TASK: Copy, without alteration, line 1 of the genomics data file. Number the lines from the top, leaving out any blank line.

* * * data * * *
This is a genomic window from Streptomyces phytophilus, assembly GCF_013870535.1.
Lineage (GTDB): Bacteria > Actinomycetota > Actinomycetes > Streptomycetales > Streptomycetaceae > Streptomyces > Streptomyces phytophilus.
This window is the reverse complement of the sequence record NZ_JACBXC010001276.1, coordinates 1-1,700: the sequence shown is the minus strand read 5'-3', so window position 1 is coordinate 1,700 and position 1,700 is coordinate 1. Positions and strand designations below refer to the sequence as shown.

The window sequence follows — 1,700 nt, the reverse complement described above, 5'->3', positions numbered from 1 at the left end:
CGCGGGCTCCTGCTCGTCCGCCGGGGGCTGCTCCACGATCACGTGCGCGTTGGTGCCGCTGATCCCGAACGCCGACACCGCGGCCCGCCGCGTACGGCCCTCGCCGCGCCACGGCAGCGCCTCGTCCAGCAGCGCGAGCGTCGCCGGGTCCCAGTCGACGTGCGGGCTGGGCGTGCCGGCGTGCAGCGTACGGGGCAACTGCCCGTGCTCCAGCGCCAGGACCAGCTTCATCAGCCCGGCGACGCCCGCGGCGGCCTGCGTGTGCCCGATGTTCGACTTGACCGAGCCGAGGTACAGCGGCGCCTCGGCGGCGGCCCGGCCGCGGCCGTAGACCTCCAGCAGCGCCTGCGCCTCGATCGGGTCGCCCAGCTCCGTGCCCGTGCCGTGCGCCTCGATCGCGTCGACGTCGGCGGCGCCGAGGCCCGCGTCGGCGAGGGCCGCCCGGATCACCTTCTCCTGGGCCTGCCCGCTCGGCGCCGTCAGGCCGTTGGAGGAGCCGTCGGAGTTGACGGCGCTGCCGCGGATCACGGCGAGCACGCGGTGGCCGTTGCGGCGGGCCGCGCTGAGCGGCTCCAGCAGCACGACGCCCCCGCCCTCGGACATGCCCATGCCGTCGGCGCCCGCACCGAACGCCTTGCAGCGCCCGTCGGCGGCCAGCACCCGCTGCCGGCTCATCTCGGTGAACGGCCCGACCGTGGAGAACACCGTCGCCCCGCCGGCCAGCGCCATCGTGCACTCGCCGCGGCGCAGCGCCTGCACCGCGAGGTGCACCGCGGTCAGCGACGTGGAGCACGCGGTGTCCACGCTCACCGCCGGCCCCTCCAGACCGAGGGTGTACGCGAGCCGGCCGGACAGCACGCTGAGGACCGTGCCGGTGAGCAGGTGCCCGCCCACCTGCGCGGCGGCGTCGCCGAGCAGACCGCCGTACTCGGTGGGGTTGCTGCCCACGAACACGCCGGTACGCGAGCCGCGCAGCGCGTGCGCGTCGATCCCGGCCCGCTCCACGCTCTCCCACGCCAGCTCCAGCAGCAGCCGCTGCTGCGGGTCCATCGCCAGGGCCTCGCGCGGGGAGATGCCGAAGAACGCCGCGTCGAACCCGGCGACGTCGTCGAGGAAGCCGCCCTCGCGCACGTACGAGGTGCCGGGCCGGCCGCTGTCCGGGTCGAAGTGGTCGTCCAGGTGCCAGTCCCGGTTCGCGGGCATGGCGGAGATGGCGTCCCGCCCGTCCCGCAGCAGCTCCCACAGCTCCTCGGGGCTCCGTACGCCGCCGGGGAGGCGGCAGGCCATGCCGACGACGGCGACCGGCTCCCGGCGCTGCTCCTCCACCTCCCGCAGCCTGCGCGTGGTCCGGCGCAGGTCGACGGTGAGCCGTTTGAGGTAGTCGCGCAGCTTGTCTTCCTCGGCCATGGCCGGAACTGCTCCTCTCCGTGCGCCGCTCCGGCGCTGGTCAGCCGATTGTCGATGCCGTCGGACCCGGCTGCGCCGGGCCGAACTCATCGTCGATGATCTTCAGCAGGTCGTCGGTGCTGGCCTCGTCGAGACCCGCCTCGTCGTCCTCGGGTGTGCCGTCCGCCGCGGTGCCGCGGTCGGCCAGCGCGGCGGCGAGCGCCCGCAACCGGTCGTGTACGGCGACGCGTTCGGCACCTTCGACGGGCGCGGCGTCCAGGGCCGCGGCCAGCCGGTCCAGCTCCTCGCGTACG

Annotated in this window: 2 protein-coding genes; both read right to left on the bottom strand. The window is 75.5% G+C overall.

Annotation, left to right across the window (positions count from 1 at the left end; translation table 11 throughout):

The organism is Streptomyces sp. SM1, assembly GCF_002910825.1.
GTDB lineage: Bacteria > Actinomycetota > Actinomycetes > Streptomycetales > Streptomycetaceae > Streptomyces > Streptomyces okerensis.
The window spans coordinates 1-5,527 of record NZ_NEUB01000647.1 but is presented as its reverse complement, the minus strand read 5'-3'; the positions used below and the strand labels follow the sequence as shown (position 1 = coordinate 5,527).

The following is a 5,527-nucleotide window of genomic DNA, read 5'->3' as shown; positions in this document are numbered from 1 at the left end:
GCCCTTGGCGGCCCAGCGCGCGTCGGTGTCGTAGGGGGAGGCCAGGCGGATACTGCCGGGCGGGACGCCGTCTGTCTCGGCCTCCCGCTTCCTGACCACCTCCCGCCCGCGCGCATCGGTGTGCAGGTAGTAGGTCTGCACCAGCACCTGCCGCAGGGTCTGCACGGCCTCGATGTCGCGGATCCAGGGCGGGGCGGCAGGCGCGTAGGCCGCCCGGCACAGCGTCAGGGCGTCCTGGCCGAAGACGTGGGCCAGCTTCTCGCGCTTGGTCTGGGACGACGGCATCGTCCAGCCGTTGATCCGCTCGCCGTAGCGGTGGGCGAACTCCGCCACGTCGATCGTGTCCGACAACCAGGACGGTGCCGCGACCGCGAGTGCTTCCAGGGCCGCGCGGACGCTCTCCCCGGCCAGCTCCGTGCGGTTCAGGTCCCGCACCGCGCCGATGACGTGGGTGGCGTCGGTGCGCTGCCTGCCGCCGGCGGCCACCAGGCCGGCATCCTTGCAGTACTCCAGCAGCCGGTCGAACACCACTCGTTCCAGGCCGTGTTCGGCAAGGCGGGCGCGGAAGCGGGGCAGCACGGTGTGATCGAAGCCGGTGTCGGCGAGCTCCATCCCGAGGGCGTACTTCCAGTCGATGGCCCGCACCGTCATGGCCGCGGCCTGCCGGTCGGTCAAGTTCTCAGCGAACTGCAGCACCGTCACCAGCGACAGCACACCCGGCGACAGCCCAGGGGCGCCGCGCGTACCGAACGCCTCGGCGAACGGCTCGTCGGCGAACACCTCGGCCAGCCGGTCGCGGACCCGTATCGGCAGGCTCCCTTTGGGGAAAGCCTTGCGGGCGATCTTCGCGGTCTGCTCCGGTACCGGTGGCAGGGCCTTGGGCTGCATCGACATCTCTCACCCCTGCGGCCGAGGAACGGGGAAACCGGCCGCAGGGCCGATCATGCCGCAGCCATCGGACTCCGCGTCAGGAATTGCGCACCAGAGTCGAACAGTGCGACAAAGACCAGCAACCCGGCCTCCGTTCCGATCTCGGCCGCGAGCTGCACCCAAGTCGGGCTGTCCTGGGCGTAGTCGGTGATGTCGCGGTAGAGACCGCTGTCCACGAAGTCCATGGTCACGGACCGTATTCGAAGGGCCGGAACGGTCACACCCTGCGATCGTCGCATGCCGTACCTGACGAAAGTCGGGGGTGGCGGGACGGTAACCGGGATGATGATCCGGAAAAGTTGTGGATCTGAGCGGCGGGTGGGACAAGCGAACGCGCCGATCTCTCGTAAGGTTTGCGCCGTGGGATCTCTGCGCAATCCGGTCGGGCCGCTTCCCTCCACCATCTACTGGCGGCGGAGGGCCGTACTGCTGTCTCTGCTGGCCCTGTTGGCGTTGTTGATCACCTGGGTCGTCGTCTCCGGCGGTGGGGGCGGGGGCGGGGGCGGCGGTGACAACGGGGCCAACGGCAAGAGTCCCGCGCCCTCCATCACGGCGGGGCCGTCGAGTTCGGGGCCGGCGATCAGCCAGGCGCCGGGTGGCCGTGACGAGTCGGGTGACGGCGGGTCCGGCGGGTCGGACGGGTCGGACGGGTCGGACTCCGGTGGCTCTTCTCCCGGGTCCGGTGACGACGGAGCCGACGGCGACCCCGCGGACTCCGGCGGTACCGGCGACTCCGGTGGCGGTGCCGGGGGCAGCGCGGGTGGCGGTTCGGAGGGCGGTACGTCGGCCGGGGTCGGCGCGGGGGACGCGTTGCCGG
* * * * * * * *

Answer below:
This is a genomic window from Streptomyces phytophilus, assembly GCF_013870535.1.